Archive for October, 2010

Christian Apocrypha at the 2011 SBL

Wednesday, October 27th, 2010

The 2011 Annual Meeting of the Society of Biblical Literature is less than a month away. Here are the sessions related to the Christian Apocrypha:

Nov. 20 9:00 AM to 11:30 AM
Syriac Literature and Interpretations of Sacred Texts/Christian Apocrypha Theme: Apocrypha in the Syriac Tradition
F. Stanley Jones, California State University-Long Beach, Presiding

Nicholas J. Zola, Baylor University: “Tatian’s “Second-to-Last” Supper: The Diatessaron and the Crucifixion Chronology”Zsuzsanna Gulacsi, Northern Arizona University: “The Diatessaron in Early Manichaean Art and Text”
Jonathan K. Henry, University of Pennsylvania: “Bound and Free: Patterns of Conversion and Conduct in the Theology of the Syriac Text of the Acts of Thomas”
Aaron Overby, Saint Louis University: “One Scripture, One God: Addai’s Proclamation of Christ at Edessa”

Nov. 20 1:00 PM to 4:30 PM
Christian Apocrypha
Theme: Christian Apocrypha and Art
François Bovon, Harvard University, Presiding

David R. Cartlidge, Maryville College: “About Oxen and Asses: Variations on a Common Theme in Early Christian Art”
Michael Peppard, Fordham University: “Apocryphal Women in the Dura Europos Baptistery”
Ally Kateusz, University of Missouri: “The Apocryphal Mary in the Cubiculum of the Velata in the Priscilla Catacomb”
Rosie Ratcliffe, King's College London: “Interpreting Violent and Voyeuristic Representations of Women within the Apocryphal Acts of the Apostles”

Nov. 20 4:00 PM to 7:00 PM
Function of Apocryphal and Pseudepigraphal Writings in Early Judaism and Early Christianity Theme: Perhaps Outside the Canon, But Not Off the Shelves: Contributions of Apocrypha and Pseudepigrapha to the Formation of Early Judiasm and Christianity
David A. deSilva, Ashland Theological Seminary, Presiding

Francis Borchardt, University of Helsinki: “Why was 2 Maccabees Read in the Ancient World?”
D. Jeffrey Bingham, Dallas Theological Seminary: “Irenaeus and the Other Books: Non-Canonical Christian Texts in His Polemic”
Edmon Gallagher, Heritage Christian University: “The “Apocrypha” in Jerome’s Canonical Theory”
Rebecca Rine, University of Virginia: “Canon Lists Are Not Just Lists”
Loren L. Johns, Associated Mennonite Biblical Seminary: “When Pseudepigrapha Become Canonical: Rethinking Canon and Textual Criticism”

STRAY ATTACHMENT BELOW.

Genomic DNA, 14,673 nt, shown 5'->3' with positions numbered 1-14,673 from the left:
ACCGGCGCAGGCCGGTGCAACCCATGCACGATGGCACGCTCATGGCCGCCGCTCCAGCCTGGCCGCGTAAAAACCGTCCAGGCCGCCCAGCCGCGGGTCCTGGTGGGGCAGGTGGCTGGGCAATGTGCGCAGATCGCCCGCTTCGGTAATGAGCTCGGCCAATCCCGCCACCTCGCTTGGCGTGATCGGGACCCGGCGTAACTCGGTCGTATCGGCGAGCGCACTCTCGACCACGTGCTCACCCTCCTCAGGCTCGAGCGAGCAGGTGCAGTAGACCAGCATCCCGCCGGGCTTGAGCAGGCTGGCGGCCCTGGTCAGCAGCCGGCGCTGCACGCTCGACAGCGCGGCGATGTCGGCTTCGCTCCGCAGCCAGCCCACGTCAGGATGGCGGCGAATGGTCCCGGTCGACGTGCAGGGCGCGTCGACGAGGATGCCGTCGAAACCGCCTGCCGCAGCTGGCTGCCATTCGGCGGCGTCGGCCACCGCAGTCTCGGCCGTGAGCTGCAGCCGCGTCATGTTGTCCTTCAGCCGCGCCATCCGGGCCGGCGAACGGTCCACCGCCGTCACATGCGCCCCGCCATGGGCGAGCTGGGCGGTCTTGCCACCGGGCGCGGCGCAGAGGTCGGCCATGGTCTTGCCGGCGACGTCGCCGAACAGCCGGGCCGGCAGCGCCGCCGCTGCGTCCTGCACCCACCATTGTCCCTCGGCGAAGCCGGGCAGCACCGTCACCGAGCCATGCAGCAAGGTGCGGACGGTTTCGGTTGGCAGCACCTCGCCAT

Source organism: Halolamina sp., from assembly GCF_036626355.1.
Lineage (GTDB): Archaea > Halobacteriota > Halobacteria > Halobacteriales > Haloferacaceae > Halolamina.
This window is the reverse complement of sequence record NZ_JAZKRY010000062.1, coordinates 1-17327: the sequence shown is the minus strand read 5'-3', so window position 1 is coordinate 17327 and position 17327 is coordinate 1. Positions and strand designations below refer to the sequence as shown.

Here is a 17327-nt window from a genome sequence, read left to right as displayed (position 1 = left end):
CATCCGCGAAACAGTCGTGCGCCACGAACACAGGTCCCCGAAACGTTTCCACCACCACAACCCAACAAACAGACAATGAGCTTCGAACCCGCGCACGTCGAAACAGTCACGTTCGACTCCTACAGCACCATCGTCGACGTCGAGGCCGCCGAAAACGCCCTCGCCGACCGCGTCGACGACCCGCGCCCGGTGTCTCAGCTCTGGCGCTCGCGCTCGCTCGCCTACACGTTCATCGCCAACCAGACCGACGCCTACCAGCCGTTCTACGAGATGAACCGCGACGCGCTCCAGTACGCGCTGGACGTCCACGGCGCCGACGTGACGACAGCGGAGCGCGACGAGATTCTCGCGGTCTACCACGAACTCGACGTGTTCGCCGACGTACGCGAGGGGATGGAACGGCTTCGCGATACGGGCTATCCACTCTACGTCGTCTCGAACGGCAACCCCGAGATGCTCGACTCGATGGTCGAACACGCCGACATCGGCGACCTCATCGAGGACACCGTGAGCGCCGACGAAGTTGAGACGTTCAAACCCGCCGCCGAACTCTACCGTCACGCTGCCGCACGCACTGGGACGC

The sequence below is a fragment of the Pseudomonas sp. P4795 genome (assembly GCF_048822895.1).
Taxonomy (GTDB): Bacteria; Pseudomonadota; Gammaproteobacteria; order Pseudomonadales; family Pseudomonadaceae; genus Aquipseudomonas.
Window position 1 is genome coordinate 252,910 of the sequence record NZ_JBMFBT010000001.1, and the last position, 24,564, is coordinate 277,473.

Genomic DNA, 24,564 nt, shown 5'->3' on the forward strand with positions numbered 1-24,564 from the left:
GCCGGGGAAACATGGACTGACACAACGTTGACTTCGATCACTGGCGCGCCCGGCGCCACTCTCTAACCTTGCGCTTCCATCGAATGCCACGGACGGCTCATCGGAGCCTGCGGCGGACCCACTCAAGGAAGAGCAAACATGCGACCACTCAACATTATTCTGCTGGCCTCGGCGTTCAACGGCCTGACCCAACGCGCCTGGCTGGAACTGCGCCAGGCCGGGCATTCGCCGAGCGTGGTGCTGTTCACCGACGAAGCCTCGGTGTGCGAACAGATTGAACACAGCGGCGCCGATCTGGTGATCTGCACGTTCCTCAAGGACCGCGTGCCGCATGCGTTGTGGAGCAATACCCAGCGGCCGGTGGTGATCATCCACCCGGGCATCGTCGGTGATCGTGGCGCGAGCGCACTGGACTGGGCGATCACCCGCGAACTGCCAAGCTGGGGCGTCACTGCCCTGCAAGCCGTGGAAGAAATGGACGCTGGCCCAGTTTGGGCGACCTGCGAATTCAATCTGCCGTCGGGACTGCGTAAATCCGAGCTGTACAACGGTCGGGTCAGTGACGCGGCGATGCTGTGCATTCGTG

Nov. 22 1:00 PM to 3:00 PM
Christian Apocrypha
Theme: Apocrypha Collections and Questions of Genre
Pierluigi Piovanelli, University of Ottawa, Presiding

Alexander Toepel, Sankt Georgen Graduate School, Frankfurt am Main: “The Protevangelium of James as Aretalogy”
Tony Burke, York University: “More New Testament Apocrypha”

The Young Jesus Chronicles

Tuesday, October 26th, 2010

James McGrath via Mark Goodacre drew my attention to The Young Jesus Chronicles, a cartoon collection by Spencer Smith and Mark Penta. You can preview the book at their homepage.

In Memory of John Kevin Coyle

Sunday, October 24th, 2010

From Pierluigi Piovanelli, University of Ottawa:

Dear Colleagues and Friends,

I am extremely saddened to announce that Professor John Kevin Coyle, of St. Paul University, has suddenly passed away in the night of Wednesday, October 20.

Those who have known Kevin will remember him not only as a great scholar – he had just published in 2009 the volume Manichaeism and Its Legacy, a collection of his articles on Manichaeism in Brill’s prestigious series Nag Hammadi and Manichean Studies – but also and especially as a warm and generous person, a true gentleman. This is a terrible loss for all of us.

I am sure that his soul is presently climbing the column of glory and is not too far from her final destination in the paradise of light, where she will enjoy the company of Augustine and Mani.

May peace be upon him!

Update on Handwriting Analyses of Secret Mark

Saturday, October 16th, 2010

Allan Pantuck passed along to me a few links to the BAR website with recent articles on the handwriting analyses of the Secret Mark manuscript (or better, photographs of the manuscript) commissioned by BAR. The first is Peter Jeffery's response to the results (from April). The second is an editorial by Hershel Shanks comparing the conflict over the text to debate on who wrote Shakespeare's plays.